relation between egypt and qatar, which funds al jazeera, and which the abdul fatah al-sisi government is angry at because of support for the muslim brotherhood. >> i think no doubt it was the basis of this process, and it has, indeed, led to this sham trial that we have seen without evidence. why was that, it was politicized against qatar, supporting the muslim brotherhood - the egyptian authorities said. right now, we can say that that is political - the rivalry between egypt and dzenan catic. they have been a kind of soul. >> on the other hand, peter greste, an australian, was deported. mohamed fadel fahmy has not been, despite being a canadian despite announcing duel citizenship. why? >> i asked the same question a few weeks ago. his answer was honestly i don't
know. they proposed in prison, indeed, to give up his egyptian citizenship so he would be able to go to canada. and then suddenly they didn't find his canadian passport any more. what i think is really happening is that egyptian state is it in chaos. parts of the state want to solve the problem. other parts think it's not the time yet, and these parts are fighting against each other. >> secretary kerry is heading to egypt. human rights wrote him an alert talking about the deteriorating human rights situation in egypt. should he visit? >> he should be visiting, it's not bad. but the question is what message will you give. what i see from the united states and europe is the stance, the same they took under
mubarak. now it is al qaeda, and islamic state. it is about anti-terrorism and not about democracy and human rights. >> it's becoming a big problem in egypt. many journalists in gaol, activists in gaol, people kidnapped by the police, and so worth. i'm afraid this is not the message he'll give. >> also today there's news that the u.s. will deliver f-16s to egypt as part of the military aid unfrozen recently. as you say, do you think it's real politique, the need of good relations and supplying a key ally taking precedence over taking a moral position about human rights? >> exactly, and the international community, not the united states and other countries made a deal with iran, which is sensitive in the region, saudi arabia and egypt.
they may thing that this is not the time to be - to play games or be angry or give the wrong messages to a country, a key ally like egypt good to get your perspective on all of this. thank you. >> thank you. >> the tunnel that links britain and france dividing them. u.k. says france is not doing enough. migrants and calais sneaking through the tunnel into britain. also, thousands of protesters clash with riot police in bosnia, and the labour law they say is hurting poor workers. kers.
venezuelan troops seize a warehouse used by a major american companies, first the stories making headlines across the u.s. in our american minute. a former cincinnati police officer pleaded not guilty in the fatal shooting of an unarmed driver. ray tense posted become bond after being a reigned -- arraigned on murder charges. a video shows another officer lying when he saw the victim dragged by the car maryland denied an aid package to cover the cost of the baltimore riots. the protests overed freddie gray's death cost $20 million, resulting in 15 major fires and damage to 340 businesses. defense secretary ash carter ordered the military services to consider when and if troops could carry weapons. carter issued a memo to take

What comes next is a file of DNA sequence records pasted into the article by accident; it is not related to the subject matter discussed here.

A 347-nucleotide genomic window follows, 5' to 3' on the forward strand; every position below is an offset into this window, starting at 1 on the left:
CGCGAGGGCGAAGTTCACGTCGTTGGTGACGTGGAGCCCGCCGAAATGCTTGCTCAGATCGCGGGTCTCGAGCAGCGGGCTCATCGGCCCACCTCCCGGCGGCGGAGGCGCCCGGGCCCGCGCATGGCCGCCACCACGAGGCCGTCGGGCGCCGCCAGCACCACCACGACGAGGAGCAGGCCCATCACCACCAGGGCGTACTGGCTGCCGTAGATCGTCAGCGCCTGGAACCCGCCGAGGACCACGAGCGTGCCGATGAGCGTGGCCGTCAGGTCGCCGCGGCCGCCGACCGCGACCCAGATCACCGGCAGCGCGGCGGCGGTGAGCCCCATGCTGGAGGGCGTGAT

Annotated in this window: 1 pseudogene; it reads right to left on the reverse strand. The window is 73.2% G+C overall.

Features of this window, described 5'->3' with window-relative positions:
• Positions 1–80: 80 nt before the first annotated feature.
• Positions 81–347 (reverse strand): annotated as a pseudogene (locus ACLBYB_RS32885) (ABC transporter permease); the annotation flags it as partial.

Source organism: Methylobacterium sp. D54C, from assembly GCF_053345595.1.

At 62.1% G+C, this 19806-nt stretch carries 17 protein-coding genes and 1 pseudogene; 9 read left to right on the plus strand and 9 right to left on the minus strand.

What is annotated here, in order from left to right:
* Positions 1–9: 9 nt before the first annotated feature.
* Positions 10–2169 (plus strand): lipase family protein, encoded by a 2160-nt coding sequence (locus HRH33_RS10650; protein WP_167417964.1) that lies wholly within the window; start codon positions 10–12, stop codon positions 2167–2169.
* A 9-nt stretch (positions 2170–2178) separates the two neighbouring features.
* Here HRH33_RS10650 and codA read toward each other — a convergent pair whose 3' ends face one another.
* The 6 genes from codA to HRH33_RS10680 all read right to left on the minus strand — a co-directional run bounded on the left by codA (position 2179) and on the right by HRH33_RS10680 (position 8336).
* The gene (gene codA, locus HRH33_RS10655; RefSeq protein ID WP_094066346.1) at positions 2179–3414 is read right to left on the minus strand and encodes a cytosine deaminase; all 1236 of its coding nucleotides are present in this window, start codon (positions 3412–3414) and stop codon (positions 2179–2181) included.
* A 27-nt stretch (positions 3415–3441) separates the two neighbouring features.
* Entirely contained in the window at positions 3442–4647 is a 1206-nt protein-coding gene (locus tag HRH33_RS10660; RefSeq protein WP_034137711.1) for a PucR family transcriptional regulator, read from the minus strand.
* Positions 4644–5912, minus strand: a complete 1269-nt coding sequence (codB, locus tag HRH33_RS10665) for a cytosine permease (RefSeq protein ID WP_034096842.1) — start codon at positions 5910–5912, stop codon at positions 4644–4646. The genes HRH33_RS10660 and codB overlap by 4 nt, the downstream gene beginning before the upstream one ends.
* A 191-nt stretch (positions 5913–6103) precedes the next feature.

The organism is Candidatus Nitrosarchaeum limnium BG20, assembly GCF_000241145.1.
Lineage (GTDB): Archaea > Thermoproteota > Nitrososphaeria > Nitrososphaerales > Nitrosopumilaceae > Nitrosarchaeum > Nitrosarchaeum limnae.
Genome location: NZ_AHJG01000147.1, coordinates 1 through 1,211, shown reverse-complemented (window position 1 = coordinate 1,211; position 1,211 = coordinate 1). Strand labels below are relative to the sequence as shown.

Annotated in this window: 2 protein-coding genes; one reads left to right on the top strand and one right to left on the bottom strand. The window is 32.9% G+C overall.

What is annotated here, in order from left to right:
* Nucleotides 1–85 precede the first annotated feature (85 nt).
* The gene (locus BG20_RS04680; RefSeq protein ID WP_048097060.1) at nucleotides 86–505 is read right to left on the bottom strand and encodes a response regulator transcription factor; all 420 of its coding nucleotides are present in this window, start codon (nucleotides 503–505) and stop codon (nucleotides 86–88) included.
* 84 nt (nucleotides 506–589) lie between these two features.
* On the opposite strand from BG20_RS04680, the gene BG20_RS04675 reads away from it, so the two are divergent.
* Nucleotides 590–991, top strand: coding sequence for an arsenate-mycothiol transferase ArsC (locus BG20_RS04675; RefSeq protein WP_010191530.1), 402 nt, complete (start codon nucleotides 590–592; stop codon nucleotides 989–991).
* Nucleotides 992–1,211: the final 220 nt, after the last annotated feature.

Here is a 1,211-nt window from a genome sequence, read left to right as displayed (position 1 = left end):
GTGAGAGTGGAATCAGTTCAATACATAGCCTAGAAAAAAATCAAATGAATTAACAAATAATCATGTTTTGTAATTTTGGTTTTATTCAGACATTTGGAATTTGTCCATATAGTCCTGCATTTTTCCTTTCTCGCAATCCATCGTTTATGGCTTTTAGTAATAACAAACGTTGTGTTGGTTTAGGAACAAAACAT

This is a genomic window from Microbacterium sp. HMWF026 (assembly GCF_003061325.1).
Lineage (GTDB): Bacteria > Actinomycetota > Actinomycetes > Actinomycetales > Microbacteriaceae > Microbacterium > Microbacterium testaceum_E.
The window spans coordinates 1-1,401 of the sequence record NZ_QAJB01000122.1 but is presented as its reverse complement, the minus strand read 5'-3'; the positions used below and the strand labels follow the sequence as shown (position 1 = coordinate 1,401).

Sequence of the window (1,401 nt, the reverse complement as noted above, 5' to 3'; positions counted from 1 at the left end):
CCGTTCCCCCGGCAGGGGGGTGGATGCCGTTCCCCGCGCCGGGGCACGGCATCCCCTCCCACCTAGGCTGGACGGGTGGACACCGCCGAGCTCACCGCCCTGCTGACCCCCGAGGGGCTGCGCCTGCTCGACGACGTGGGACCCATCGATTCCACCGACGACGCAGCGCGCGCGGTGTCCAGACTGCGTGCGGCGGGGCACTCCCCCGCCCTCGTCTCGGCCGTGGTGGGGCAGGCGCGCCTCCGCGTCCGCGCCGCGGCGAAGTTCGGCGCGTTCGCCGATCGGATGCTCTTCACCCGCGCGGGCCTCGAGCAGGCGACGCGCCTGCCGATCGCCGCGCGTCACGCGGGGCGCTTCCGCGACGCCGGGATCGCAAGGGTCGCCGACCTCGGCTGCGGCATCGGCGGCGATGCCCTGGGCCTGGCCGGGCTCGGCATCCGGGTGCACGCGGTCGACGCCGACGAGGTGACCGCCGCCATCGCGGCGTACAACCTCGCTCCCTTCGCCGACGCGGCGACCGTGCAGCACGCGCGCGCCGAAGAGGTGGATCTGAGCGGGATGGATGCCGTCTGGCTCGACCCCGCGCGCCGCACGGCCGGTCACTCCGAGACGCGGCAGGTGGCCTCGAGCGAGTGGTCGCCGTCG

steps to better affect defense department. this follows the killings of for marines and sailors. >> refugees that fled violence are starting to come home. 100,000 refugees remained in surrounding countries. they faced an uncerta future when they come home. >> this woman. >> in many cases those who are returning come back to this. >> neighbours say thieves took advantage. situation. they broke down the door and came inside. they went through room by room looking for what they could
steam. things like furniture and appliances a voters' card from the 2005 election is a reminder of the election after the civil war, when president pierre nkurunziza won the first term. he won a third, after months of violence, and despite a constitution ag rule limiting him to two terms. officials are coming back because security has been restored. a lot of people are coming back. many walked from rwanda. they have improved in the country, it's true. people have started coming back. >> the united nations says more than 100,000 are in refugee camps. many people know the crisis isn't over. the proposed government is over. some leaders may not work. it may be a long time before everyone left returns home
coombe loan pledged to help its neighbour nigeria end the battle against boko haram. nigerian president travelled to cameroon for talks with the president. the two men say they'll support a regional task force to take on boko haram. them exchange intelligence and cooperate along the border. over the past week 3500 migrants tried to enter britain from france. via the tunnel under the channel. >> british prime minister warned his country would not become a safe haven for those seeking a new life. cameron's other choice of words has him feeling the heat. barnaby phillips reports from calais, france. >> reporter: british workmen are in france reinforcing defenses around the eurotunnel complex. they hope it will be enough to keep migrants out and stop them boarding trucks and trains to